My introduction to Edward Abbey was Desert Solitaire, his memoir of the American Southwest – although memoir is far too genteel a word for that book. I asked for, received, and have just finished his novel The Monkey Wrench Gang.
Uniting the novel, the memoir, and the life of the author, is the theme of resistance to intrusion on the southwestern landscape by highways, reservoirs, dams, and the like. Here are the thoughts of “Seldom Seen” Smith, one of four members of the monkey wrench gang.
Like Hayduke [another of the four] his heart was full of a healthy hatred… He remembered the strange great amphitheaters called Music Temple and Cathedral in the Desert. All these things now lay beneath the dead water of the reservoir, slowly disappearing under layers of descending silt.
The quote illustrates a couple of things about Abbey and the novel. First, he really could write. Second, he, Abbey, is the main character. If he really wanted Seldom or Hayduke, or Doc or Bonnie, to be the main characters, he wouldn’t have qualified hatred with healthy. There are many other quotes I could have used to illustrate these points. I chose the above quote because it is the first I found that illustrated both well.
So, if you want to read an Abbey book, I recommend Desert Solitaire. If you want to read a sprawling novel about eco-sabotage, I recommend Monkey Wrench Gang. I should admit now that I have yet to read any of his other books.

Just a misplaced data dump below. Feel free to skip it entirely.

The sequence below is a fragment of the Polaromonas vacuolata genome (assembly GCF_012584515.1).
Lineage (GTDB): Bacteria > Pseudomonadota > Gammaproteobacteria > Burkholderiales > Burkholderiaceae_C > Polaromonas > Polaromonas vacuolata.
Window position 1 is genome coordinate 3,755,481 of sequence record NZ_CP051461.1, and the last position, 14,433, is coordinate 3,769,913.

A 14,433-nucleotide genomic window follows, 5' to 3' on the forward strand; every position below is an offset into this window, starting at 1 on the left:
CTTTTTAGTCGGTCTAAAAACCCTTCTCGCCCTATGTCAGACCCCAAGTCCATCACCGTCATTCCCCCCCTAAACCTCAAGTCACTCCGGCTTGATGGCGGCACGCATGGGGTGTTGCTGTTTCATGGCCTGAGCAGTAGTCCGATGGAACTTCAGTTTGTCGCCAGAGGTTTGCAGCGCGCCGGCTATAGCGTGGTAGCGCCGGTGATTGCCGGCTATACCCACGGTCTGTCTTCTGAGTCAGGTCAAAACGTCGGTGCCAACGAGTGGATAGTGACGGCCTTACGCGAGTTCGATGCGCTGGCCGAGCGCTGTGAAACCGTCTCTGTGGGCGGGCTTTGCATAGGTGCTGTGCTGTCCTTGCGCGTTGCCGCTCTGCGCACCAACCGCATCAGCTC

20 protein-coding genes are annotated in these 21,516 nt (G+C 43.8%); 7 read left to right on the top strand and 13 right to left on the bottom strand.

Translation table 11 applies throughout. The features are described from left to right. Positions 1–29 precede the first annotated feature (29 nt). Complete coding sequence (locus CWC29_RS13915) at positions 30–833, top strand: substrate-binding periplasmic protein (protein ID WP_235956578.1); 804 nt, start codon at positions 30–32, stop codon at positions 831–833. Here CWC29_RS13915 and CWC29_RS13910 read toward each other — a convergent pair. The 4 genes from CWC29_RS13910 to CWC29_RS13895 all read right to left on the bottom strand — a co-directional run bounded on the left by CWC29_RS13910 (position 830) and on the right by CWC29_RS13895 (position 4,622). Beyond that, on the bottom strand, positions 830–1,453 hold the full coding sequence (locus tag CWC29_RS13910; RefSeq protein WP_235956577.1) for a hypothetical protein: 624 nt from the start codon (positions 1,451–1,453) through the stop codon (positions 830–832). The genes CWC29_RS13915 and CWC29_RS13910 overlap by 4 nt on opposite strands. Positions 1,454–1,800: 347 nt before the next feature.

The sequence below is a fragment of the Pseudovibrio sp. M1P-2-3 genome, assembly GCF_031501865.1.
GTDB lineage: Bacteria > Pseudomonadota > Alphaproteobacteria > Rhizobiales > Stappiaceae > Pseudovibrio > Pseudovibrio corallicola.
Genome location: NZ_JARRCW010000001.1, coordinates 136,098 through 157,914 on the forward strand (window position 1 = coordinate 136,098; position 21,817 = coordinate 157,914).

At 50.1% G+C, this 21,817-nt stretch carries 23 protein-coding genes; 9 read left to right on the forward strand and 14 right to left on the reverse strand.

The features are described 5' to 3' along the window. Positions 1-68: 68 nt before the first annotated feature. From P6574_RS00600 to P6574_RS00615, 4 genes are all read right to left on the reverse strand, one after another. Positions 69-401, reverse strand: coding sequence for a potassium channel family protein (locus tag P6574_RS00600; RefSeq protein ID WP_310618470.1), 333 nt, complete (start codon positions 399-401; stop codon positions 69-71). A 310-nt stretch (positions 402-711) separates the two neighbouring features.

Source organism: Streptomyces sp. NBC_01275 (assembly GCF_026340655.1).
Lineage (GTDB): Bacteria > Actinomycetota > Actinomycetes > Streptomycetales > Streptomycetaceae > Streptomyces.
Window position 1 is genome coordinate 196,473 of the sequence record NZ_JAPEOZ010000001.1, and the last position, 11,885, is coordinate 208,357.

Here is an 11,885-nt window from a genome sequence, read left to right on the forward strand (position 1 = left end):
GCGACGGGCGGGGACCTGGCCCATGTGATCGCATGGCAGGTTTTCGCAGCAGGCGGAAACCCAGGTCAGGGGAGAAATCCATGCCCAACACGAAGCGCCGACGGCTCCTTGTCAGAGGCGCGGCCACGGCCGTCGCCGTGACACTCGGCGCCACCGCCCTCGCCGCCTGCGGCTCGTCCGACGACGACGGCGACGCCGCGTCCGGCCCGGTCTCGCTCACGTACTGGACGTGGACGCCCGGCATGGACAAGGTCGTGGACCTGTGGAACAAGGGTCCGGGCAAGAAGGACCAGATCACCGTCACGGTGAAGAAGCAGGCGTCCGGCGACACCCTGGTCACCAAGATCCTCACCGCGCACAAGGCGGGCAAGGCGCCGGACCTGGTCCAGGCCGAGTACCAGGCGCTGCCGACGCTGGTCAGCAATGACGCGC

Finally, a few words about pictures. First, credit and thanks to Kris for the photo. Second, it seems as though the Monkey Wrench movie will be made soon. I wish I could have higher hopes for it.
2 thoughts on “The Monkey Wrench Gang”
The Monkey Wrench Gang is more comic book than novel. It’s a fun, and compelling read, but I think people have attributed more meaning into MWG than Abbey intended. The book itself served as a proto-bible for Earth First! in the late-1970s and early-1980s, but Abbey himself never joined the group. (Although he did write on their behalf on occasion). At various points in his life Abbey attempted to separate himself, and his book, from people that took the book too seriously. Even going so far as to proclaim that the novel was written merely to “entertain and amuse”.
If you’re interested in reading some of Abbey’s other works I would suggest “The Brave Cowboy”, “Black Sun” and “The Fools Progress”. Also, if you haven’t already read Aldo Leopold’s “A Sand County Almanac” I would highly recommend it.
Look to your health; and if you have it, praise God, and value it next to a good conscience; for health is the second blessing that we mortals are capable of; a blessing that money cannot buy.